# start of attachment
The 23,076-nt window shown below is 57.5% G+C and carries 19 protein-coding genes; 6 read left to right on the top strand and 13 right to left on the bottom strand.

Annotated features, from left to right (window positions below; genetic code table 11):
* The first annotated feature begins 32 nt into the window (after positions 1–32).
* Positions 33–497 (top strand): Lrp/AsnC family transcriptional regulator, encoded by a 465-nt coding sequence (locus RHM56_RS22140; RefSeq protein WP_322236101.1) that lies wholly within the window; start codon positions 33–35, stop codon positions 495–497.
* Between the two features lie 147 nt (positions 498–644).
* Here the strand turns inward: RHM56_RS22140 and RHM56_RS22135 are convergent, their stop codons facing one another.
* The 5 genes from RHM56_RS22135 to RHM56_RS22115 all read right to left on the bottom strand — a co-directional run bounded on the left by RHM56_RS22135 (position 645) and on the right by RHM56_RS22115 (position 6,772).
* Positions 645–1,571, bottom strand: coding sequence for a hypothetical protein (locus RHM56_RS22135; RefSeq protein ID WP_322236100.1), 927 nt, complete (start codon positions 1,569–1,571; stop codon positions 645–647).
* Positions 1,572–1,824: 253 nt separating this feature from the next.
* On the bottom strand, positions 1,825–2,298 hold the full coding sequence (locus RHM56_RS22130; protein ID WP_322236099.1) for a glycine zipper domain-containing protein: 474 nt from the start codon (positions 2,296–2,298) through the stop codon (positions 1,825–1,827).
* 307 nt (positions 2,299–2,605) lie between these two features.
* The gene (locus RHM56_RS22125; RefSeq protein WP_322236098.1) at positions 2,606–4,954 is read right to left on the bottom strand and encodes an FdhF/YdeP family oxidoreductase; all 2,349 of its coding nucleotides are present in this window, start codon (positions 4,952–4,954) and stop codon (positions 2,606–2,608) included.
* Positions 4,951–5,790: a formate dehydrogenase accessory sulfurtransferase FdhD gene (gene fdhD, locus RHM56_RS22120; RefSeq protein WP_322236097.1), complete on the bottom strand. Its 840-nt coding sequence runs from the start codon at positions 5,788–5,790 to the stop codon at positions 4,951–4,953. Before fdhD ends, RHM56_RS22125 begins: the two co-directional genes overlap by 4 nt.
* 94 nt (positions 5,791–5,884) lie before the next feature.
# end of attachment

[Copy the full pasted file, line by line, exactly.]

The 23,076-nt window shown below is 57.5% G+C and carries 19 protein-coding genes; 6 read left to right on the top strand and 13 right to left on the bottom strand.

Annotated features, from left to right (window positions below; genetic code table 11):
* The first annotated feature begins 32 nt into the window (after positions 1–32).
* Positions 33–497 (top strand): Lrp/AsnC family transcriptional regulator, encoded by a 465-nt coding sequence (locus RHM56_RS22140; RefSeq protein WP_322236101.1) that lies wholly within the window; start codon positions 33–35, stop codon positions 495–497.
* Between the two features lie 147 nt (positions 498–644).
* Here the strand turns inward: RHM56_RS22140 and RHM56_RS22135 are convergent, their stop codons facing one another.
* The 5 genes from RHM56_RS22135 to RHM56_RS22115 all read right to left on the bottom strand — a co-directional run bounded on the left by RHM56_RS22135 (position 645) and on the right by RHM56_RS22115 (position 6,772).
* Positions 645–1,571, bottom strand: coding sequence for a hypothetical protein (locus RHM56_RS22135; RefSeq protein ID WP_322236100.1), 927 nt, complete (start codon positions 1,569–1,571; stop codon positions 645–647).
* Positions 1,572–1,824: 253 nt separating this feature from the next.
* On the bottom strand, positions 1,825–2,298 hold the full coding sequence (locus RHM56_RS22130; protein ID WP_322236099.1) for a glycine zipper domain-containing protein: 474 nt from the start codon (positions 2,296–2,298) through the stop codon (positions 1,825–1,827).
* 307 nt (positions 2,299–2,605) lie between these two features.
* The gene (locus RHM56_RS22125; RefSeq protein WP_322236098.1) at positions 2,606–4,954 is read right to left on the bottom strand and encodes an FdhF/YdeP family oxidoreductase; all 2,349 of its coding nucleotides are present in this window, start codon (positions 4,952–4,954) and stop codon (positions 2,606–2,608) included.
* Positions 4,951–5,790: a formate dehydrogenase accessory sulfurtransferase FdhD gene (gene fdhD, locus RHM56_RS22120; RefSeq protein WP_322236097.1), complete on the bottom strand. Its 840-nt coding sequence runs from the start codon at positions 5,788–5,790 to the stop codon at positions 4,951–4,953. Before fdhD ends, RHM56_RS22125 begins: the two co-directional genes overlap by 4 nt.
* 94 nt (positions 5,791–5,884) lie before the next feature.